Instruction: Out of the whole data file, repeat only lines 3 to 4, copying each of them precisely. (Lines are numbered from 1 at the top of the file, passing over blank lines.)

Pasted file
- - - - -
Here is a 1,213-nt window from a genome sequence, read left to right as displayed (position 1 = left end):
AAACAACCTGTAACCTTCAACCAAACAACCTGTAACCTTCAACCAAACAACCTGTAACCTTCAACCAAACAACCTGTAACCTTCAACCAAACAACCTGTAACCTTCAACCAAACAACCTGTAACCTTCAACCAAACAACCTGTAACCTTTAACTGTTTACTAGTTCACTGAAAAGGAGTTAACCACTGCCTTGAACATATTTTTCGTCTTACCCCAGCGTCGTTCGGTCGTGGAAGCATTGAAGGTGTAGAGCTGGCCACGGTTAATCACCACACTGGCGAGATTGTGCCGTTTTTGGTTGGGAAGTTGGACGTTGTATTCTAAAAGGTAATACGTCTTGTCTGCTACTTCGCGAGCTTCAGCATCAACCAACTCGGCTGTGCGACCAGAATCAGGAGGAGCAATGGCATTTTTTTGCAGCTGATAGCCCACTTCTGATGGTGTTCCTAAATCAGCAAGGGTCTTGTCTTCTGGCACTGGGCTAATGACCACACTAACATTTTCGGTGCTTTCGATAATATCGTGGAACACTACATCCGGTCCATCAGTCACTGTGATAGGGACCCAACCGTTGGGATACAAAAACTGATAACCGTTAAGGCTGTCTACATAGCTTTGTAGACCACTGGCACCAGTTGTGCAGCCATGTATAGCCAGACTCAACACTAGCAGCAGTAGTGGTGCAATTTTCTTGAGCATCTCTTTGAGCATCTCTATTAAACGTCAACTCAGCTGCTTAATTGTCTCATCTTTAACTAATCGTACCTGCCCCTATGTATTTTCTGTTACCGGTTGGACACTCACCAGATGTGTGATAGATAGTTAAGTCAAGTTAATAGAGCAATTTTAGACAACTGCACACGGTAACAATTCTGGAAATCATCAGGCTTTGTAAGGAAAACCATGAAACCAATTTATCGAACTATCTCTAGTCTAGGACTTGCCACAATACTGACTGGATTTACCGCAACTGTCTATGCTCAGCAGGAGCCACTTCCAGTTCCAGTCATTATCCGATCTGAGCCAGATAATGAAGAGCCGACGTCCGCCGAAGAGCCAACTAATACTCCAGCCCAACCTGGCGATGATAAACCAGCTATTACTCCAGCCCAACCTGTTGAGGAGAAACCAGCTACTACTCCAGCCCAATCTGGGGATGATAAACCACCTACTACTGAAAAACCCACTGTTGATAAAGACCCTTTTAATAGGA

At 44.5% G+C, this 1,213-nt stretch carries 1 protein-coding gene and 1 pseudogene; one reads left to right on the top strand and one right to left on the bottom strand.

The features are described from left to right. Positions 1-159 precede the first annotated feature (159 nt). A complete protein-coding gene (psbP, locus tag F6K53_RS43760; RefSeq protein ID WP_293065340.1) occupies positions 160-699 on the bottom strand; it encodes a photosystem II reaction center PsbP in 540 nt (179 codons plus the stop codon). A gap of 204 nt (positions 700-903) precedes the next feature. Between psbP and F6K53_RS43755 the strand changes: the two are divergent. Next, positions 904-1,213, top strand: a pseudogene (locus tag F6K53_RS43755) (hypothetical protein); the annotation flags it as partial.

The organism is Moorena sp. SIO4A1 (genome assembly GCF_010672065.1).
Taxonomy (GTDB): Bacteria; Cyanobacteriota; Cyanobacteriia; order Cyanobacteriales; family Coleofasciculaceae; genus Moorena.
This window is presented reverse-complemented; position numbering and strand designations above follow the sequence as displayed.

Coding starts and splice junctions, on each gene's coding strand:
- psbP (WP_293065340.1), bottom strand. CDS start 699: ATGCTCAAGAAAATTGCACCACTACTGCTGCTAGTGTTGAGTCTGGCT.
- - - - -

At 44.5% G+C, this 1,213-nt stretch carries 1 protein-coding gene and 1 pseudogene; one reads left to right on the top strand and one right to left on the bottom strand.

The features are described from left to right. Positions 1-159 precede the first annotated feature (159 nt). A complete protein-coding gene (psbP, locus tag F6K53_RS43760; RefSeq protein ID WP_293065340.1) occupies positions 160-699 on the bottom strand; it encodes a photosystem II reaction center PsbP in 540 nt (179 codons plus the stop codon). A gap of 204 nt (positions 700-903) precedes the next feature. Between psbP and F6K53_RS43755 the strand changes: the two are divergent. Next, positions 904-1,213, top strand: a pseudogene (locus tag F6K53_RS43755) (hypothetical protein); the annotation flags it as partial.